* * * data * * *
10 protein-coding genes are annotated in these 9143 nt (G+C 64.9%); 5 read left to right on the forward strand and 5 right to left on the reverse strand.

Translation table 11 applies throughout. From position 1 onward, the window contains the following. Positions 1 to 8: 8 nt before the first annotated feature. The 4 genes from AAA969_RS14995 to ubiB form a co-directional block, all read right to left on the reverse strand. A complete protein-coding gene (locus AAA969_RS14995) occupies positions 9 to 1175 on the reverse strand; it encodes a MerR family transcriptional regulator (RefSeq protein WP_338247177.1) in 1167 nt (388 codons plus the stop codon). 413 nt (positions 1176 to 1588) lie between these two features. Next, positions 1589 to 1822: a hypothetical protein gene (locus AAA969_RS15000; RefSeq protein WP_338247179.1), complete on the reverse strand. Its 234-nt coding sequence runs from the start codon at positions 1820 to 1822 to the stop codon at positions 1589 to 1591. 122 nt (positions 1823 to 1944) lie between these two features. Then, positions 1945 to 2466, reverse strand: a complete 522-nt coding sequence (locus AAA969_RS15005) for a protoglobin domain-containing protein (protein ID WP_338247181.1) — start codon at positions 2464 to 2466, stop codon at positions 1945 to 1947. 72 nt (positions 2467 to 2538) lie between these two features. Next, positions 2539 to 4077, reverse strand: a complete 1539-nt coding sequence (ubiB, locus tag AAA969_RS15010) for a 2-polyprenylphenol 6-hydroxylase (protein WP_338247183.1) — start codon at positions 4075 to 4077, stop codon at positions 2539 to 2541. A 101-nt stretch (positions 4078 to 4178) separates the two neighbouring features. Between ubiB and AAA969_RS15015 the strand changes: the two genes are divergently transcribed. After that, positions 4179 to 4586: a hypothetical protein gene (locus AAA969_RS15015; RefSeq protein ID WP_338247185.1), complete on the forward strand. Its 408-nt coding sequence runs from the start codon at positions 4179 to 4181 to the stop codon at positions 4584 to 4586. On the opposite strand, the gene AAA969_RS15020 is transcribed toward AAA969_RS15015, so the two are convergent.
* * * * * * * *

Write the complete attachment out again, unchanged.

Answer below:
10 protein-coding genes are annotated in these 9143 nt (G+C 64.9%); 5 read left to right on the forward strand and 5 right to left on the reverse strand.

Translation table 11 applies throughout. From position 1 onward, the window contains the following. Positions 1 to 8: 8 nt before the first annotated feature. The 4 genes from AAA969_RS14995 to ubiB form a co-directional block, all read right to left on the reverse strand. A complete protein-coding gene (locus AAA969_RS14995) occupies positions 9 to 1175 on the reverse strand; it encodes a MerR family transcriptional regulator (RefSeq protein WP_338247177.1) in 1167 nt (388 codons plus the stop codon). 413 nt (positions 1176 to 1588) lie between these two features. Next, positions 1589 to 1822: a hypothetical protein gene (locus AAA969_RS15000; RefSeq protein WP_338247179.1), complete on the reverse strand. Its 234-nt coding sequence runs from the start codon at positions 1820 to 1822 to the stop codon at positions 1589 to 1591. 122 nt (positions 1823 to 1944) lie between these two features. Then, positions 1945 to 2466, reverse strand: a complete 522-nt coding sequence (locus AAA969_RS15005) for a protoglobin domain-containing protein (protein ID WP_338247181.1) — start codon at positions 2464 to 2466, stop codon at positions 1945 to 1947. 72 nt (positions 2467 to 2538) lie between these two features. Next, positions 2539 to 4077, reverse strand: a complete 1539-nt coding sequence (ubiB, locus tag AAA969_RS15010) for a 2-polyprenylphenol 6-hydroxylase (protein WP_338247183.1) — start codon at positions 4075 to 4077, stop codon at positions 2539 to 2541. A 101-nt stretch (positions 4078 to 4178) separates the two neighbouring features. Between ubiB and AAA969_RS15015 the strand changes: the two genes are divergently transcribed. After that, positions 4179 to 4586: a hypothetical protein gene (locus AAA969_RS15015; RefSeq protein ID WP_338247185.1), complete on the forward strand. Its 408-nt coding sequence runs from the start codon at positions 4179 to 4181 to the stop codon at positions 4584 to 4586. On the opposite strand, the gene AAA969_RS15020 is transcribed toward AAA969_RS15015, so the two are convergent.